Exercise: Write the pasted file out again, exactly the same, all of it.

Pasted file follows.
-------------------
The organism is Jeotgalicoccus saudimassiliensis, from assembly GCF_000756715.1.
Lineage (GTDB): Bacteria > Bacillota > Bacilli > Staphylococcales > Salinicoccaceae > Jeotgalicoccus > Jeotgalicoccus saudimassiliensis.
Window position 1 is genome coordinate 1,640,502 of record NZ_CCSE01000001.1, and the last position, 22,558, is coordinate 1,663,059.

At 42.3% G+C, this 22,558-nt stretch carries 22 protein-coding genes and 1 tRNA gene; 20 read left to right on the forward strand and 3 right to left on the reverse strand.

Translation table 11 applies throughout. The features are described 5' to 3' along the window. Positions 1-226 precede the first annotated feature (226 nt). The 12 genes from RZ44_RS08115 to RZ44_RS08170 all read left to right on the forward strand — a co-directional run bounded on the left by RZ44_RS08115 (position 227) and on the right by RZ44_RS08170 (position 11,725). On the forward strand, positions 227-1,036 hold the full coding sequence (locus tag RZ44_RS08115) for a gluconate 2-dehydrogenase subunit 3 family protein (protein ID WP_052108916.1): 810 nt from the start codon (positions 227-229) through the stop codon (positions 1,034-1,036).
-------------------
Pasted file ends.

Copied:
The organism is Jeotgalicoccus saudimassiliensis, from assembly GCF_000756715.1.
Lineage (GTDB): Bacteria > Bacillota > Bacilli > Staphylococcales > Salinicoccaceae > Jeotgalicoccus > Jeotgalicoccus saudimassiliensis.
Window position 1 is genome coordinate 1,640,502 of record NZ_CCSE01000001.1, and the last position, 22,558, is coordinate 1,663,059.

At 42.3% G+C, this 22,558-nt stretch carries 22 protein-coding genes and 1 tRNA gene; 20 read left to right on the forward strand and 3 right to left on the reverse strand.

Translation table 11 applies throughout. The features are described 5' to 3' along the window. Positions 1-226 precede the first annotated feature (226 nt). The 12 genes from RZ44_RS08115 to RZ44_RS08170 all read left to right on the forward strand — a co-directional run bounded on the left by RZ44_RS08115 (position 227) and on the right by RZ44_RS08170 (position 11,725). On the forward strand, positions 227-1,036 hold the full coding sequence (locus tag RZ44_RS08115) for a gluconate 2-dehydrogenase subunit 3 family protein (protein ID WP_052108916.1): 810 nt from the start codon (positions 227-229) through the stop codon (positions 1,034-1,036).